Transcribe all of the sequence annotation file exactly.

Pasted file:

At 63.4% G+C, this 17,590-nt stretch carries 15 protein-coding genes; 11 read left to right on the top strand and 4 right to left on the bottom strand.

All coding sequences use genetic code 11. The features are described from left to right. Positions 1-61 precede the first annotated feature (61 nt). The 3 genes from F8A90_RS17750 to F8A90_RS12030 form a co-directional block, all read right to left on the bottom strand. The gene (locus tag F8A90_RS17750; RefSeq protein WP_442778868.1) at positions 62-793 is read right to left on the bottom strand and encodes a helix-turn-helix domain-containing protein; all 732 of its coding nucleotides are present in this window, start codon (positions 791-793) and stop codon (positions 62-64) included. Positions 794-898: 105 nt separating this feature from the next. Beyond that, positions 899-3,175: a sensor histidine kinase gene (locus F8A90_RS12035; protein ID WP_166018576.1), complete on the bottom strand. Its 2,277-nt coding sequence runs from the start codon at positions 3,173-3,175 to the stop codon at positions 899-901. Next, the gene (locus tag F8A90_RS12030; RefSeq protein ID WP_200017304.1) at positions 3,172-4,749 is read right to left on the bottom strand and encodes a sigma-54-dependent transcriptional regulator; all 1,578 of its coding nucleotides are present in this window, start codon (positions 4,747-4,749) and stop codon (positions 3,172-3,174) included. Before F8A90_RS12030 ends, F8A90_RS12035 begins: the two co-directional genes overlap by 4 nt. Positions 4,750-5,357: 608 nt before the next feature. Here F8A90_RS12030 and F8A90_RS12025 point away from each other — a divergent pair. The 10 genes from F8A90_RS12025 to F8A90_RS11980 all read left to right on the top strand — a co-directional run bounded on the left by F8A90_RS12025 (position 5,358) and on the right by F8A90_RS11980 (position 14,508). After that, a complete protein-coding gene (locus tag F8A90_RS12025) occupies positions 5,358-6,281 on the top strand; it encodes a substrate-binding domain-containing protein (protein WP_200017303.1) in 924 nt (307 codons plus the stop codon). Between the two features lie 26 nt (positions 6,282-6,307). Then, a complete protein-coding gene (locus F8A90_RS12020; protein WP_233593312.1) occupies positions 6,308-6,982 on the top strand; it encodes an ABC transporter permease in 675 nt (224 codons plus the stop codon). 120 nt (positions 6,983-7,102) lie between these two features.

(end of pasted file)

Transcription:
At 63.4% G+C, this 17,590-nt stretch carries 15 protein-coding genes; 11 read left to right on the top strand and 4 right to left on the bottom strand.

All coding sequences use genetic code 11. The features are described from left to right. Positions 1-61 precede the first annotated feature (61 nt). The 3 genes from F8A90_RS17750 to F8A90_RS12030 form a co-directional block, all read right to left on the bottom strand. The gene (locus tag F8A90_RS17750; RefSeq protein WP_442778868.1) at positions 62-793 is read right to left on the bottom strand and encodes a helix-turn-helix domain-containing protein; all 732 of its coding nucleotides are present in this window, start codon (positions 791-793) and stop codon (positions 62-64) included. Positions 794-898: 105 nt separating this feature from the next. Beyond that, positions 899-3,175: a sensor histidine kinase gene (locus F8A90_RS12035; protein ID WP_166018576.1), complete on the bottom strand. Its 2,277-nt coding sequence runs from the start codon at positions 3,173-3,175 to the stop codon at positions 899-901. Next, the gene (locus tag F8A90_RS12030; RefSeq protein ID WP_200017304.1) at positions 3,172-4,749 is read right to left on the bottom strand and encodes a sigma-54-dependent transcriptional regulator; all 1,578 of its coding nucleotides are present in this window, start codon (positions 4,747-4,749) and stop codon (positions 3,172-3,174) included. Before F8A90_RS12030 ends, F8A90_RS12035 begins: the two co-directional genes overlap by 4 nt. Positions 4,750-5,357: 608 nt before the next feature. Here F8A90_RS12030 and F8A90_RS12025 point away from each other — a divergent pair. The 10 genes from F8A90_RS12025 to F8A90_RS11980 all read left to right on the top strand — a co-directional run bounded on the left by F8A90_RS12025 (position 5,358) and on the right by F8A90_RS11980 (position 14,508). After that, a complete protein-coding gene (locus tag F8A90_RS12025) occupies positions 5,358-6,281 on the top strand; it encodes a substrate-binding domain-containing protein (protein WP_200017303.1) in 924 nt (307 codons plus the stop codon). Between the two features lie 26 nt (positions 6,282-6,307). Then, a complete protein-coding gene (locus F8A90_RS12020; protein WP_233593312.1) occupies positions 6,308-6,982 on the top strand; it encodes an ABC transporter permease in 675 nt (224 codons plus the stop codon). 120 nt (positions 6,983-7,102) lie between these two features.